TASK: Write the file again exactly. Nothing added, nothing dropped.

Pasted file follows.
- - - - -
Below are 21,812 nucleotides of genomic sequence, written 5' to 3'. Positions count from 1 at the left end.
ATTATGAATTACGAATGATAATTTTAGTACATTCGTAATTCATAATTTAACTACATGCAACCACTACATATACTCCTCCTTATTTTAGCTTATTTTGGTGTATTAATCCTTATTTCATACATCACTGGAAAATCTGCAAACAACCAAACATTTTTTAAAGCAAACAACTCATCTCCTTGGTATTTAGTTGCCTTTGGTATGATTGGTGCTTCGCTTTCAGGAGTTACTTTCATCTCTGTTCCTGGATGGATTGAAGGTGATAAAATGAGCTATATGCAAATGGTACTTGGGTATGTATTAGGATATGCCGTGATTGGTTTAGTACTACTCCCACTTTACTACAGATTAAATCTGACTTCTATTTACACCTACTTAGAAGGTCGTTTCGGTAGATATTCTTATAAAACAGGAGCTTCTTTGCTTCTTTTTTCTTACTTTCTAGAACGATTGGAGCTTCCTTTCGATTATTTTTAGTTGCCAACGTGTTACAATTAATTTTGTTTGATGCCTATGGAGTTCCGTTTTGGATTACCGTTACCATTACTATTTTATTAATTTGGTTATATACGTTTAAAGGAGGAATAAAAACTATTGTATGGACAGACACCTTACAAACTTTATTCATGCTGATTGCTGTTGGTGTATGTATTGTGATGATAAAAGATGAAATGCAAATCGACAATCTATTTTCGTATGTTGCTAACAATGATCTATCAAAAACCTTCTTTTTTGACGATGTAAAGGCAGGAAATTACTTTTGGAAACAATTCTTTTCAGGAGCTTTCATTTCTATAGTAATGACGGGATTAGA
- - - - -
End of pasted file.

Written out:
Below are 21,812 nucleotides of genomic sequence, written 5' to 3'. Positions count from 1 at the left end.
ATTATGAATTACGAATGATAATTTTAGTACATTCGTAATTCATAATTTAACTACATGCAACCACTACATATACTCCTCCTTATTTTAGCTTATTTTGGTGTATTAATCCTTATTTCATACATCACTGGAAAATCTGCAAACAACCAAACATTTTTTAAAGCAAACAACTCATCTCCTTGGTATTTAGTTGCCTTTGGTATGATTGGTGCTTCGCTTTCAGGAGTTACTTTCATCTCTGTTCCTGGATGGATTGAAGGTGATAAAATGAGCTATATGCAAATGGTACTTGGGTATGTATTAGGATATGCCGTGATTGGTTTAGTACTACTCCCACTTTACTACAGATTAAATCTGACTTCTATTTACACCTACTTAGAAGGTCGTTTCGGTAGATATTCTTATAAAACAGGAGCTTCTTTGCTTCTTTTTTCTTACTTTCTAGAACGATTGGAGCTTCCTTTCGATTATTTTTAGTTGCCAACGTGTTACAATTAATTTTGTTTGATGCCTATGGAGTTCCGTTTTGGATTACCGTTACCATTACTATTTTATTAATTTGGTTATATACGTTTAAAGGAGGAATAAAAACTATTGTATGGACAGACACCTTACAAACTTTATTCATGCTGATTGCTGTTGGTGTATGTATTGTGATGATAAAAGATGAAATGCAAATCGACAATCTATTTTCGTATGTTGCTAACAATGATCTATCAAAAACCTTCTTTTTTGACGATGTAAAGGCAGGAAATTACTTTTGGAAACAATTCTTTTCAGGAGCTTTCATTTCTATAGTAATGACGGGATTAGA